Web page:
Ever wonder where your trash goes? It likely goes to Semakau Landfill, a 7km perimeter rock bund between Pulau Semakau and Pulau Sakeng. Each year, we send about 200,000 tonnes of solid waste and incinerated ash there.
The landfill was meant to meet our landfill needs until 2045, but at this rate, Semakau Landfill is likely to be out of space by 2035. Minimising the waste that goes into the landfills really begins at the source. The zero-waste concept that is gaining popularity, is based on the entire concept that waste should be eliminated from landfills. The approach is an overall reduction of consumption, minimising wastage, maximising recycling and using fewer resources.
What does that mean for us on a day-to-day basis? It may seem extreme to fit four years of trash into a single mason jar. However, at its heart, the zero-waste approach is more about being mindful of what you throw out and taking active steps to significantly reduce the amount of trash we send to our landfills.
1. Examine your lifestyle
“A great start is to look at the amount of trash you are producing in your home. Look at the ones that are unnecessary and think about how you can reduce it,” says Stephanie. Apart from plastics, food, and paper and cardboard are in second and third place. If we begin looking at our own consumption habits, we’ll start noticing the usual suspects and can begin working towards reducing it.
2. Tax yourself
We cannot control everything but being conscious of our carbon footprint helps. Although adding up your carbon footprint can be challenging, online calculators can give you a rough estimate of how much carbon you use. Things like what you eat, how you travel and how much you drive all add up. Take it a step further and see how you can offset or reduce your footprint.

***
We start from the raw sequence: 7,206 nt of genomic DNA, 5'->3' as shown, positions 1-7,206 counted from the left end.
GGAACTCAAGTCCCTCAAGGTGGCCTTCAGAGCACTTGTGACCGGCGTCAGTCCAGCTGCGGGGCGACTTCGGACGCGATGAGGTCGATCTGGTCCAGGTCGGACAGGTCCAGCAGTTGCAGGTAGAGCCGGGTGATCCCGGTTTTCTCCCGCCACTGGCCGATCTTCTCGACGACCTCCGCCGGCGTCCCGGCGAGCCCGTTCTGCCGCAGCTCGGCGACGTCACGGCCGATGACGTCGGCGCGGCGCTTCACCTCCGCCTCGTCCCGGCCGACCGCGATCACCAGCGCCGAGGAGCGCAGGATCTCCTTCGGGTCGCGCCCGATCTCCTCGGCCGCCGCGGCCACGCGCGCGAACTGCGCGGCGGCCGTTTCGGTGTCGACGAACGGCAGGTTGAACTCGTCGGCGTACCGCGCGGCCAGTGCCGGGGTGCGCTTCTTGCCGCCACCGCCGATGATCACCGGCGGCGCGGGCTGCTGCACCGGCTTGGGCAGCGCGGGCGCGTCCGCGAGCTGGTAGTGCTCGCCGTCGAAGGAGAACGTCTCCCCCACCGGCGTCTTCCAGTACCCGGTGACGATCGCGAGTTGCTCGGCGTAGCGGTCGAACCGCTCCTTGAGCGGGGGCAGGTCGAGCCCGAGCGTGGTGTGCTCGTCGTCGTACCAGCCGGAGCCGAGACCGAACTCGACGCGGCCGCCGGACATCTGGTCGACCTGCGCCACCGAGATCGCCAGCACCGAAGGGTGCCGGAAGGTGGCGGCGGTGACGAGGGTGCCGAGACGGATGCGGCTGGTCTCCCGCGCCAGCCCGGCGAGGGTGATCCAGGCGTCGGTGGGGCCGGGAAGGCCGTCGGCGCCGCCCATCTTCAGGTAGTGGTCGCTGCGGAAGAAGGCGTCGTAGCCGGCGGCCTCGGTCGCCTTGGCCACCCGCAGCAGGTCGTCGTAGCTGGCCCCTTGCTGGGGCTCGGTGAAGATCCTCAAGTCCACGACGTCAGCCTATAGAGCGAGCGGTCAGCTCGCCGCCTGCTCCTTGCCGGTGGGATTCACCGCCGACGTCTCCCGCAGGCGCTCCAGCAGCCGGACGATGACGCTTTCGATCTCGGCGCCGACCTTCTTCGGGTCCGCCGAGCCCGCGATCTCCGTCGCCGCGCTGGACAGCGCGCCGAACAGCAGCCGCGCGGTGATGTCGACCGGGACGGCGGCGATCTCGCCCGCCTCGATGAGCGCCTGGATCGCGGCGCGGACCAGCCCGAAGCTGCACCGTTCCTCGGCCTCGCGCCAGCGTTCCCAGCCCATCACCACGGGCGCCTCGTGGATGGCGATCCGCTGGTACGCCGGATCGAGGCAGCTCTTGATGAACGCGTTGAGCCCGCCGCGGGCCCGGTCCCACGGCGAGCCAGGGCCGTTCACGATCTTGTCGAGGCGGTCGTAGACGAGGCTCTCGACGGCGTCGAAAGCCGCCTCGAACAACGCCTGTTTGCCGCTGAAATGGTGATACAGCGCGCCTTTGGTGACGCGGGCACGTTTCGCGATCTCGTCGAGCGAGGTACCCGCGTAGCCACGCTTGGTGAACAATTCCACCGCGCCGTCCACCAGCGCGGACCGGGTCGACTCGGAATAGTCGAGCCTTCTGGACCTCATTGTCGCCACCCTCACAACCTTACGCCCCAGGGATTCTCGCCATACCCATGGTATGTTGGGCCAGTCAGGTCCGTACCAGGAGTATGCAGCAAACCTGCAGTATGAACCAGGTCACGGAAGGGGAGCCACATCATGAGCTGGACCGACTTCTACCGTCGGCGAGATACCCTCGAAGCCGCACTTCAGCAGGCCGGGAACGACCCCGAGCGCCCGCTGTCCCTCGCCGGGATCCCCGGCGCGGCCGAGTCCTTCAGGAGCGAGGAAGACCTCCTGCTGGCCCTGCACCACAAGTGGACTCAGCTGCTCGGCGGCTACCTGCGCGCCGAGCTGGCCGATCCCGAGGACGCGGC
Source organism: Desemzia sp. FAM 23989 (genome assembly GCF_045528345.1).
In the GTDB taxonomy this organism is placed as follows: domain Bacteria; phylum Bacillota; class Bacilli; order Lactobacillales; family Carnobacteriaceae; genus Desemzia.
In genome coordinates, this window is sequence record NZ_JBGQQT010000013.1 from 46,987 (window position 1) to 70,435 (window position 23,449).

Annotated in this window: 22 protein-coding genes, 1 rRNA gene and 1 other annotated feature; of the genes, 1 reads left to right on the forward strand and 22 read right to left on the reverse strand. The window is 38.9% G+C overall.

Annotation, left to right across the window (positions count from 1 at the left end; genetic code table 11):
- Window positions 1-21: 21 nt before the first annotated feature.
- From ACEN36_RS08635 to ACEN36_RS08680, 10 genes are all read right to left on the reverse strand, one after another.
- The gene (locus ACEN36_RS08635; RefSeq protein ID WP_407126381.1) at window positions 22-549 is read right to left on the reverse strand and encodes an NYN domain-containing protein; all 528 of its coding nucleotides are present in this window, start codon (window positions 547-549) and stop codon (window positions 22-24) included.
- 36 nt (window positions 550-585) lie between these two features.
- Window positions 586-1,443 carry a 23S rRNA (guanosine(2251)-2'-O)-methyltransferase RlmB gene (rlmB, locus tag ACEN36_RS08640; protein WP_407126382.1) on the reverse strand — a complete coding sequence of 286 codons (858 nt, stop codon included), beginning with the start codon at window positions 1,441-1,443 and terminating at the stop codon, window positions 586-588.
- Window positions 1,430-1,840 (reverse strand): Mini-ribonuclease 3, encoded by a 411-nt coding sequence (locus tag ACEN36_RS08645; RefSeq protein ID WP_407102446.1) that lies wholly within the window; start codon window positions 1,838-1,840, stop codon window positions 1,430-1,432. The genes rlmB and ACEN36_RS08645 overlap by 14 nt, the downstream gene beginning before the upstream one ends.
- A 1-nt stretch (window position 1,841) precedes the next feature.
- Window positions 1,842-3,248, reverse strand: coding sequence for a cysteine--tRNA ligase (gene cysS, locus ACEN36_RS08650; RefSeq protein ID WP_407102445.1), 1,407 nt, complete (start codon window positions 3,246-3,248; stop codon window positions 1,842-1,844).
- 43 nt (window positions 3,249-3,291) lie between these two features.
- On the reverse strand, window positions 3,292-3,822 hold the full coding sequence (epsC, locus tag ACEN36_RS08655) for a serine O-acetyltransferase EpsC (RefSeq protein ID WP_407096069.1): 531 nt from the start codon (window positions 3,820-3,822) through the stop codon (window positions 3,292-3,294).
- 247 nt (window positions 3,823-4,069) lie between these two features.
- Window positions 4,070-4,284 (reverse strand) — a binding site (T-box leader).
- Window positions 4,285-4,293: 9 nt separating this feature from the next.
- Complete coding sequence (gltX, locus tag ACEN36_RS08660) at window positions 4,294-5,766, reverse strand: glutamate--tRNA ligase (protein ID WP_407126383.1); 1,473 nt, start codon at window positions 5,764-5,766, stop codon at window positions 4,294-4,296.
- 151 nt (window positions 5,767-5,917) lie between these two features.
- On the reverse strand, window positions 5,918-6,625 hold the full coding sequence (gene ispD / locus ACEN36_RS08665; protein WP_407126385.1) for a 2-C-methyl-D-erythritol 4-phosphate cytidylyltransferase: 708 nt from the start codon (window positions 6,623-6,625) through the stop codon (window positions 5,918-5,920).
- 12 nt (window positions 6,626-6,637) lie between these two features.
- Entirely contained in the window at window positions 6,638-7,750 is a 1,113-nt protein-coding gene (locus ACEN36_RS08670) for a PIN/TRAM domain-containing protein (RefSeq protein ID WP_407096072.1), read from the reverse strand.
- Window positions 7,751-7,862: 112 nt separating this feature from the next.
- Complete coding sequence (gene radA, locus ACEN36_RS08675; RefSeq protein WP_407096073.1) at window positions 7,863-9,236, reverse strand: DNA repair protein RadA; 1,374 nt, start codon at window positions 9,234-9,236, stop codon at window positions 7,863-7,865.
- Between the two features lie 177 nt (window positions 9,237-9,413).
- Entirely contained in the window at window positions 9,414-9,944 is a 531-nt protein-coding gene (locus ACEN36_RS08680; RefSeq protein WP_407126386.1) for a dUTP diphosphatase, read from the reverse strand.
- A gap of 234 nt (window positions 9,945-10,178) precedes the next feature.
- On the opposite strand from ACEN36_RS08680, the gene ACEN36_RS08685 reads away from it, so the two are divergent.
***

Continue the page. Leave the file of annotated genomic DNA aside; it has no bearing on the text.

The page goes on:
3. Bring your own
One way of reducing your carbon footprint is to bring your own reusables. By bringing reusable straws, we could help reduce the 2.2 million plastic straws Singaporeans use a day. “When you leave the house, you will almost always remember to take your phone, wallet and keys. So, tweak that habit and bring a reusable water bottle with you or cutlery if you’re heading to the hawker for example,” said Stephanie.
4. Go green one day of the week
Set aside a day in a week where you go green. Stephanie recommends skipping meat, refusing anything you don’t need and recycling everything that cannot be avoided. Our diet is one of the most overlooked consumption habits. Heavy meat eaters unknowingly produce twice as much CO2 than vegetarians. By going vegetarian for even just one day in a week, you’ll be able to offset your carbon footprint.
5. Rethink your wardrobe
Fashion is the second largest polluting industries globally. The business creates more greenhouse emissions than international flights and shipping combined. Stephanie suggests swapping with friends, buying second hand, upcycling, and borrowing instead of buying. If you are buying, Stephanie suggests putting your money towards what you really need and supporting brands that are environmentally friendly and ethical.
You can also drop by the DBS booth at the Mindful Market and make your pledge to Recycle more, Waste less and be rewarded with prizes for doing your part for the environment!
The Conscious Festival will also have a Mindful Market featuring over 60 conscious fashion, lifestyle and beauty brands. This year, the Festival will be both carbon neutral and zero-waste, utilising food composting, banning single-use plastics and disposables.